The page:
Himmerod Abbey

Himmerod Abbey (Kloster Himmerod) is a Cistercian monastery in the community of Großlittgen in the Verbandsgemeinde of Manderscheid in the district of Bernkastel-Wittlich, Rhineland-Palatinate, Germany, located in the Eifel, in the valley of the Salm.

Himmerod Abbey
Himmerod-kirche.jpg
Himmerod Abbey church, 2005
Monastery information
OrderCistercian
Established1134
Disestablished2017
Mother houseClairvaux Abbey
People
Founder(s)St. Bernard of Clairvaux
Site
LocationRhineland-Palatinate, Germany
Coordinates50°01′40″N 6°45′24″E / 50.02778°N 6.75667°E / 50.02778; 6.75667Coordinates: 50°01′40″N 6°45′24″E / 50.02778°N 6.75667°E / 50.02778; 6.75667

First foundationEdit

Himmerod Abbey was founded in 1134 by Saint Bernard and is a direct foundation of Clairvaux. In its turn it founded a daughter house, Heisterbach Abbey, in 1189. The Baroque church was completed in 1751, but after secularisation from 1802 under French occupation fell into ruin.

Second foundationEdit

 
Himmerod Abbey, main entrance

In 1922 the monastery was re-founded by the settlement here of German Cistercian monks from the former monastery of Mariastern in the present Bosnia. The church was re-built under Abbot Vitus Recke (abbot from 1937 to 1959), and completed in 1962, and contains a famous organ by Johannes Klais.

The new abbey founded the Abbey of the Holy Cross, Itaporanga near São Paulo in Brazil, in 1936.

The abbey has a museum, a book - and art shop, a café, a guesthouse and retreat-house and a fishery.

The last abbot (as of 2006) is Bruno Fromme, in post since 1991.

 
The abbey in 1880s before it was rebuilt

ClosureEdit

On 14 October 2017, the Mehrerau Cistercian Congregation announced that Himmerod Abbey would be scheduled to close after nearly nine centuries in operation. The monastery’s head, Abbot Johannes, referred to the financial situation of the abbey as having played a key role in the decision.[1] The monastery’s property near the village of Großlittgen would be transferred into the possession of the Catholic Diocese of Trier, while the remaining six monks at Himmerod would move on to other monasteries.[2] Five of the six monks had left Himmerod by March 2018; Father Stephan Reimund Senge remained the last formal member of the abbey.[3]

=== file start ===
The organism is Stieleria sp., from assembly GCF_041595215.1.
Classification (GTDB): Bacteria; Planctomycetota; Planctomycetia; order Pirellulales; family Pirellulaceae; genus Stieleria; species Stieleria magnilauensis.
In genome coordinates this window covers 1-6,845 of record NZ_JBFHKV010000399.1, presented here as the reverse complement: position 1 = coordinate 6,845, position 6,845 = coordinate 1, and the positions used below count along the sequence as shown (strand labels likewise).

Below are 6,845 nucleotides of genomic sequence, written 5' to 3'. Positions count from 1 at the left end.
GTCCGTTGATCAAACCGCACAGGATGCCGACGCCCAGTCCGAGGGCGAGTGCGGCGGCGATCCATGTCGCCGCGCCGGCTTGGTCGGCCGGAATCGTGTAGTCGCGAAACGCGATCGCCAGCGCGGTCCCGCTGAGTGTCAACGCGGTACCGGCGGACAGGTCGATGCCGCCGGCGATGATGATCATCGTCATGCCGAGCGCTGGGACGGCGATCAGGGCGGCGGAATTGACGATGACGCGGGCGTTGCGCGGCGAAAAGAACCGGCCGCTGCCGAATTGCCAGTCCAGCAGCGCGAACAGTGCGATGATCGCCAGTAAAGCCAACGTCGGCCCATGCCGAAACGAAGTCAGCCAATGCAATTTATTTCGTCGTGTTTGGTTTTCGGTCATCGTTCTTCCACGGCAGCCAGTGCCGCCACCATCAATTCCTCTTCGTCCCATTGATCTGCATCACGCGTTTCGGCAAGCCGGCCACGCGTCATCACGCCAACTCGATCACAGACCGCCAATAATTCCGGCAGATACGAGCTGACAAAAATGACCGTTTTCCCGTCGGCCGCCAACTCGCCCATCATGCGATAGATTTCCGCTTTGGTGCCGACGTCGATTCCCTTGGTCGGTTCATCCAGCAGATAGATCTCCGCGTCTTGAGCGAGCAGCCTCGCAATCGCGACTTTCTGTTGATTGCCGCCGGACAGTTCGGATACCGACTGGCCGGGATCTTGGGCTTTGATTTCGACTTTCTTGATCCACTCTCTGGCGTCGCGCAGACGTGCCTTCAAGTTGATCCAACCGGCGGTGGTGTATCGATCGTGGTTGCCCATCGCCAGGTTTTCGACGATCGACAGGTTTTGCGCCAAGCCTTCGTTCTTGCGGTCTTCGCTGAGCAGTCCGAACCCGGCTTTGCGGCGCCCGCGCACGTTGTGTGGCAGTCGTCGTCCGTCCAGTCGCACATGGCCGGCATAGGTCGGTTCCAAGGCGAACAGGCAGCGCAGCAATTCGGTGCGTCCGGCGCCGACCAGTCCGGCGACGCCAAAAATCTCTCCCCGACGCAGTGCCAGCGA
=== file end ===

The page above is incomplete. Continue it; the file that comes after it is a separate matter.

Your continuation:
PublishersEdit

The abbey also has its own publishing house, the Himmerod Drucke, which to date has published over 50 works by a number of authors, especially Father Stephan Reimund Senge, a monk at Himmerod. The journal Unsere Liebe Frau von Himmerod ("Our Lady of Himmerod") appears three times a year, and the newsletter Himmeroder Rundbrief (ed. Father Stephan) about 10 times a year.

Himmerod memorandumEdit

From 5 October to 9 October 1950, officers of the former Wehrmacht, on the authority of the West German government, met in conference at Himmerod Abbey to prepare for Chancellor Konrad Adenauer to launch the re-armament of Germany. The conference produced the Himmerod memorandum (German: Himmeroder Denkschrift), which laid out the prerequisites for re-armament and suggested what Germany could contribute to the defense of western Europe. This was an important step toward the official founding of the Bundeswehr in 1955.

ReferencesEdit

  1. ^ "German monastery Himmerod to close its doors after nearly nine centuries". Deutsche Welle. 14 October 2017. Retrieved 20 June 2020.
  2. ^ "After 883 years, Cistercian monastery to close in Germany". Washington Post. Archived from the original on 14 October 2017. Retrieved 14 October 2017.
  3. ^ Frasch, Timo (13 March 2018). "Der letzte Mönch von Himmerod". Frankfurter Allgemeine Zeitung (in German). Retrieved 20 June 2020.

External linksEdit